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Terrorism fears deter tourists in parts of Europe

Stephen Beard Sep 22, 2016
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A view of the Notre Dame Cathedral in Paris.
BERTRAND GUAY/AFP/Getty Images

The long vacation season in Europe is winding down, and in  spite of the continent’s well-known problems — the festering debt crisis, the continuing influx of thousands of refugees and migrants across the Mediterranean, and the growing fear of Islamist terrorism —  European tour operators have had another good year.

Foreign holiday bookings are up more than 5 percent. But not every holiday destination is benefiting; there have been winners and losers.

France – one of the most visited countries  in the world – is one of the losers.

In an almost empty restaurant near the Notre Dame Cathedral in the heart of Paris, waiter Yann Lejoie bemoaned the sharp fall in the number of foreign visitors this summer.

“Business is not good this year. Maybe 50 percent down,” he said. He blamed the decline on last November’s terrorist attack on the Bataclan nightclub in which 89 people died.

“After Bataclan, tourists are scared to come to Paris,” he said.  

That fear is reflected in overall numbers for the French capital: Tourism revenue for the Paris region alone this year is down almost a billion dollars. 

Destinations outside Europe have suffered even more this summer from terrorism. Sean Tipton of the Association of British Travel Agents reels off a grim litany. Turkey: tourism takings down 30 percent. Egypt: a 70 percent fall in business.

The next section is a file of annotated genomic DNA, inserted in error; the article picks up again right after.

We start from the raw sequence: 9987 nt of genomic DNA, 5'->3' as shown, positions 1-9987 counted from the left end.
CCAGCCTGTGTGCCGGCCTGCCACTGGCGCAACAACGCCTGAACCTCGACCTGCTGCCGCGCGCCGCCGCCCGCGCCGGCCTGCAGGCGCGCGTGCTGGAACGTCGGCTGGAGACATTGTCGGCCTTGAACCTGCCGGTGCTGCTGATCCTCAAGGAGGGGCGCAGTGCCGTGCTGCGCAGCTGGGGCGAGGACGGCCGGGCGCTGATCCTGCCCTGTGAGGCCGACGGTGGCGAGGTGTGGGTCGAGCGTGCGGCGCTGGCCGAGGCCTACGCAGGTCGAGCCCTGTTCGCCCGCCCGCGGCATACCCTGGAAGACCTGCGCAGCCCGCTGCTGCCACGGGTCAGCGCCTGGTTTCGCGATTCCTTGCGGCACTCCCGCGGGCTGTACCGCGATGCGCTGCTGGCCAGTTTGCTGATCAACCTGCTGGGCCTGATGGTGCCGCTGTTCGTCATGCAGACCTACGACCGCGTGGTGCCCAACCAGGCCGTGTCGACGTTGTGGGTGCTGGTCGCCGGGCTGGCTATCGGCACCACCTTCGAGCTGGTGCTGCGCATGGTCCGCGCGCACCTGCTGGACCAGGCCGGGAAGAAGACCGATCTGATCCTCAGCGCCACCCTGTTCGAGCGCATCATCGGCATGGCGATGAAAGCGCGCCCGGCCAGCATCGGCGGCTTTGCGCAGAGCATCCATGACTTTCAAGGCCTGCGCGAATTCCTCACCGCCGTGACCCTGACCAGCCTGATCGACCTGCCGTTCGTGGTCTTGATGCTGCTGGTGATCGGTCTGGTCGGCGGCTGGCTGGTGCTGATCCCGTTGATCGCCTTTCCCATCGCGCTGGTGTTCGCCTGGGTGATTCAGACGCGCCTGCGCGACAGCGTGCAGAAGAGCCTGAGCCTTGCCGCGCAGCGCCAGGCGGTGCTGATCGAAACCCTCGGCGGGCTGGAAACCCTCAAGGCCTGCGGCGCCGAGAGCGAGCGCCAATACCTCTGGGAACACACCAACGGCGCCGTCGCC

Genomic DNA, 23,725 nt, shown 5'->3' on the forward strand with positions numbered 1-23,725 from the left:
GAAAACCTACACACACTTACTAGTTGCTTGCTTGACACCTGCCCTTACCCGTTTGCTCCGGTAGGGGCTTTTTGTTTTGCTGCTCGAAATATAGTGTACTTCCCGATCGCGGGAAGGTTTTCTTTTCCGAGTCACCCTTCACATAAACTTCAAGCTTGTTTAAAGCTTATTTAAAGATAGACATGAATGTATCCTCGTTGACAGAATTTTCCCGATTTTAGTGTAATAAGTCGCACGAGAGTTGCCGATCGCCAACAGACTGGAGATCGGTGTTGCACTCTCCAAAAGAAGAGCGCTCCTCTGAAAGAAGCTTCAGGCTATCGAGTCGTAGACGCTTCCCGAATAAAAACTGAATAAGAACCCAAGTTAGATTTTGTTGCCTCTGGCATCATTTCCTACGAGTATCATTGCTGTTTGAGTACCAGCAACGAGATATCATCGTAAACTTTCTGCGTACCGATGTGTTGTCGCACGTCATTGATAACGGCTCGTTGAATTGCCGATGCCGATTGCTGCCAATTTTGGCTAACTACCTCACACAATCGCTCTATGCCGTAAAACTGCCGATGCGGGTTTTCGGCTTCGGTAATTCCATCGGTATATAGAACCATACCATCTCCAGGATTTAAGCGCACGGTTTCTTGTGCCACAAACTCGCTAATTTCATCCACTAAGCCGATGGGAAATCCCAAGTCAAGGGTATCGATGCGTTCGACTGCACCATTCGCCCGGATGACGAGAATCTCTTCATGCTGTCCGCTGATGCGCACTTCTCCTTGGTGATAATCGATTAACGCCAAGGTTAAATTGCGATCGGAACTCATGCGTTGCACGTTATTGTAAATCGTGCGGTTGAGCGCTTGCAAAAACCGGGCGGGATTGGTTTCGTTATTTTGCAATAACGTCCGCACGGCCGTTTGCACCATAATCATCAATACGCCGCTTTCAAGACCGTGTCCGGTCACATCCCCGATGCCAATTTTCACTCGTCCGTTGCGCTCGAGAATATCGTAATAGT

The fall is thought to be even steeper in  Tunisia following last year’s beach attack in which tourists were targeted and 38 died.

And the winners in the tourism lottery?  

Tipton said business has been booming in those traditional package holiday destinations in Europe that — at the moment —  are  perceived as safe: Spain, Portugal and Greece.

The London market has been very buoyant too, but this may not have much to do with safety. The British  referendum vote in June to leave the European Union, or to “Brexit,” led to a fall of up to 15 percent in  the value of the pound against other major currencies.  That’s drawn more continental Europeans  to London during the peak holiday months of July and August, and Americans who were planning to come anyway have enjoyed a bonus.  

“Everything is much cheaper than we expected,” said Joe Harrod from Springfield, Illinois. “The trip has been much easier. We support Brexit!”

American tourist operators in places like Florida  may not share his enthusiasm for the British referendum result. They could be the losers next year.  Two million Brits cross the pond every year to  vacation  in the States, and that vacation has just gotten up to 15 percent dearer. Next year many of those Brits may stay at home.

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